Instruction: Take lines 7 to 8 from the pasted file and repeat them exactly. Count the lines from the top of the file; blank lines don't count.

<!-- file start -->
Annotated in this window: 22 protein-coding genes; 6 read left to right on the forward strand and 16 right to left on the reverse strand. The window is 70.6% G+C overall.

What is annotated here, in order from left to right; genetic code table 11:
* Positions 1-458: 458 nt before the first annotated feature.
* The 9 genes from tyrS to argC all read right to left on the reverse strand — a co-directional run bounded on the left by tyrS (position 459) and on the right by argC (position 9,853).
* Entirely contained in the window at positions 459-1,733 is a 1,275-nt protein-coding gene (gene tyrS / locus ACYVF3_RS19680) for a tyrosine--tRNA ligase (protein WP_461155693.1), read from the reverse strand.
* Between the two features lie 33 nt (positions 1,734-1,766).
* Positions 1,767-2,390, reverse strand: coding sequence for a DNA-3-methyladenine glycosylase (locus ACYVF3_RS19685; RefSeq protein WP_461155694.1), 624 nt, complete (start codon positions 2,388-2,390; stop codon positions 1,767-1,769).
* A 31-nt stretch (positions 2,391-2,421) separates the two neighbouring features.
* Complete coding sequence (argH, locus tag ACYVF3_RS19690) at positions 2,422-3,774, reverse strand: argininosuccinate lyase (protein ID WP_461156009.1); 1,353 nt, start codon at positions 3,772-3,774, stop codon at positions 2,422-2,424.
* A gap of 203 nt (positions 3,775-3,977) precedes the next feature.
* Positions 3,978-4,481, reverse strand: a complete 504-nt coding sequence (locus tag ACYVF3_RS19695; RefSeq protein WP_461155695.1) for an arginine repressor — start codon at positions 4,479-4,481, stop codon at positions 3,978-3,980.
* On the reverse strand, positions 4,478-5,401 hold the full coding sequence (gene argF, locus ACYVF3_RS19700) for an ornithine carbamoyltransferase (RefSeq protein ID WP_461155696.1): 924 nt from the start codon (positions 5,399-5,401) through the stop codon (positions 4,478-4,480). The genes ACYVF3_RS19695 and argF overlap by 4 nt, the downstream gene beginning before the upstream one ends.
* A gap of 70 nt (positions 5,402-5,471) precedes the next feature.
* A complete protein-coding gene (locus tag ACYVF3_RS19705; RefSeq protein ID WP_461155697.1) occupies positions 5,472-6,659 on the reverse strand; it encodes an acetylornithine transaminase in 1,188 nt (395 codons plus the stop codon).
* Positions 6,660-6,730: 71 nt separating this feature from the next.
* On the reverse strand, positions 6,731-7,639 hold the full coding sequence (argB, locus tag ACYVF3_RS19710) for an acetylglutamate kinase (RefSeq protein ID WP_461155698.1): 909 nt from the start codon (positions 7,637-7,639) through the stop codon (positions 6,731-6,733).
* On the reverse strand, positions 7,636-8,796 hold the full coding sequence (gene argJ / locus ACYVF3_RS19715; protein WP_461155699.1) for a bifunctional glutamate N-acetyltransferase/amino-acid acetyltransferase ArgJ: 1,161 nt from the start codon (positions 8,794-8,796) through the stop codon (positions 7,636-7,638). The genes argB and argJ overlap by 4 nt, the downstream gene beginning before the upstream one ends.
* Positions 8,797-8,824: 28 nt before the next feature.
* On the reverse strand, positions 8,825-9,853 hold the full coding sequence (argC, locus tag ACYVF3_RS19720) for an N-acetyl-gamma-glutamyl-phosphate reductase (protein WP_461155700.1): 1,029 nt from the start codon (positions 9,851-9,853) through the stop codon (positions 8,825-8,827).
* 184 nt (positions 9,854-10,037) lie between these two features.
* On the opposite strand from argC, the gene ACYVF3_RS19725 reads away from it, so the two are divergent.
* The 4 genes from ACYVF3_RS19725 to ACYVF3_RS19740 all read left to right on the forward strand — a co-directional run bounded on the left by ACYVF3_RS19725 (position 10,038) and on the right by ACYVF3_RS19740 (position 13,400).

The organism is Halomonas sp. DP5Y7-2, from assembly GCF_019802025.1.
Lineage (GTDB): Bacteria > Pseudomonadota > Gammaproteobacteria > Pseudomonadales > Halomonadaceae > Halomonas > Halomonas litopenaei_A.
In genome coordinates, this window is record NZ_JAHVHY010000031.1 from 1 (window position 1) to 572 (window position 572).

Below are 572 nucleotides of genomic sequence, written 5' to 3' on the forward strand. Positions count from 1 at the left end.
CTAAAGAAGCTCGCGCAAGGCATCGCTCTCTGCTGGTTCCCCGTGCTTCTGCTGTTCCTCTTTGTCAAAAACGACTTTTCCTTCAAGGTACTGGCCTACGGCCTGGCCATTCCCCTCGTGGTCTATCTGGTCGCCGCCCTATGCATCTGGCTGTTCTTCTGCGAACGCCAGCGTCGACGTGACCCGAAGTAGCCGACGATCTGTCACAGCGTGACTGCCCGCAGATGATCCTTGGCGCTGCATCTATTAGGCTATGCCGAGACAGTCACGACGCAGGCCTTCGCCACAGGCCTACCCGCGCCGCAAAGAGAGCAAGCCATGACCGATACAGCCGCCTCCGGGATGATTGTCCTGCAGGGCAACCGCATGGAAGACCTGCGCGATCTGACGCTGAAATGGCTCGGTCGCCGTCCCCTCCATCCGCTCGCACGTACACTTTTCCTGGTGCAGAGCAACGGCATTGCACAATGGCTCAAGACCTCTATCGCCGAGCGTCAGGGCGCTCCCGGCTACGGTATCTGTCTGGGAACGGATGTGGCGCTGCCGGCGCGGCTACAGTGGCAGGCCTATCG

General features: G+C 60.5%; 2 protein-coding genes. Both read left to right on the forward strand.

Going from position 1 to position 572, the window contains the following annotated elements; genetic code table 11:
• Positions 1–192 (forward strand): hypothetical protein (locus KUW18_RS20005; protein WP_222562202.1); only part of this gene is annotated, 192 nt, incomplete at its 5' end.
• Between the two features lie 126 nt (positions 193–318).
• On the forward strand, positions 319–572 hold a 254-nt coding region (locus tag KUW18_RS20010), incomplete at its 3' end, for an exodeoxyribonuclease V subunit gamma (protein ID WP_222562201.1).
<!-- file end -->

* Positions 1,767-2,390, reverse strand: coding sequence for a DNA-3-methyladenine glycosylase (locus ACYVF3_RS19685; RefSeq protein WP_461155694.1), 624 nt, complete (start codon positions 2,388-2,390; stop codon positions 1,767-1,769).
* A 31-nt stretch (positions 2,391-2,421) separates the two neighbouring features.